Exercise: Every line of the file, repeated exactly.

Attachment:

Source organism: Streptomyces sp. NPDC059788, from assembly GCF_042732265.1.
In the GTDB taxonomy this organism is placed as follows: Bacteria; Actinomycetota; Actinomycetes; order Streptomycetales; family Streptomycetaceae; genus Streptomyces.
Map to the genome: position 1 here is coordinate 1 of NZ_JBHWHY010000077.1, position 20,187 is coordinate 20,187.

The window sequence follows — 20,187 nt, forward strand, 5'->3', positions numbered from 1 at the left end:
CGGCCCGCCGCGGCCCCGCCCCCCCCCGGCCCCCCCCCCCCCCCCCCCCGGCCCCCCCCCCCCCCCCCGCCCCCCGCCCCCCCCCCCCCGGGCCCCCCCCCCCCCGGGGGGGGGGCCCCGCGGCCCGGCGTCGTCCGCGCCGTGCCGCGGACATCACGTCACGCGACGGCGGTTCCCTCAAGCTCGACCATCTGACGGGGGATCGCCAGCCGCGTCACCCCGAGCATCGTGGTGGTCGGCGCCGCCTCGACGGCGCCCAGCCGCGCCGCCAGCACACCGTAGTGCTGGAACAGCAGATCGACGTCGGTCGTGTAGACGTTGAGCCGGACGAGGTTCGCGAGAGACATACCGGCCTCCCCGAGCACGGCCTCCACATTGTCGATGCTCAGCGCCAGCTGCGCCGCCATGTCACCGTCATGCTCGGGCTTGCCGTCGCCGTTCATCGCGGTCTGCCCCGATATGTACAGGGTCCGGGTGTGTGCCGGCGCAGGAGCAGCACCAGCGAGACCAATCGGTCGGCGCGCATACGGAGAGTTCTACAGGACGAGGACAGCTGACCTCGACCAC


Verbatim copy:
Source organism: Streptomyces sp. NPDC059788, from assembly GCF_042732265.1.
In the GTDB taxonomy this organism is placed as follows: Bacteria; Actinomycetota; Actinomycetes; order Streptomycetales; family Streptomycetaceae; genus Streptomyces.
Map to the genome: position 1 here is coordinate 1 of NZ_JBHWHY010000077.1, position 20,187 is coordinate 20,187.

The window sequence follows — 20,187 nt, forward strand, 5'->3', positions numbered from 1 at the left end:
CGGCCCGCCGCGGCCCCGCCCCCCCCCGGCCCCCCCCCCCCCCCCCCCCGGCCCCCCCCCCCCCCCCCGCCCCCCGCCCCCCCCCCCCCGGGCCCCCCCCCCCCCGGGGGGGGGGCCCCGCGGCCCGGCGTCGTCCGCGCCGTGCCGCGGACATCACGTCACGCGACGGCGGTTCCCTCAAGCTCGACCATCTGACGGGGGATCGCCAGCCGCGTCACCCCGAGCATCGTGGTGGTCGGCGCCGCCTCGACGGCGCCCAGCCGCGCCGCCAGCACACCGTAGTGCTGGAACAGCAGATCGACGTCGGTCGTGTAGACGTTGAGCCGGACGAGGTTCGCGAGAGACATACCGGCCTCCCCGAGCACGGCCTCCACATTGTCGATGCTCAGCGCCAGCTGCGCCGCCATGTCACCGTCATGCTCGGGCTTGCCGTCGCCGTTCATCGCGGTCTGCCCCGATATGTACAGGGTCCGGGTGTGTGCCGGCGCAGGAGCAGCACCAGCGAGACCAATCGGTCGGCGCGCATACGGAGAGTTCTACAGGACGAGGACAGCTGACCTCGACCAC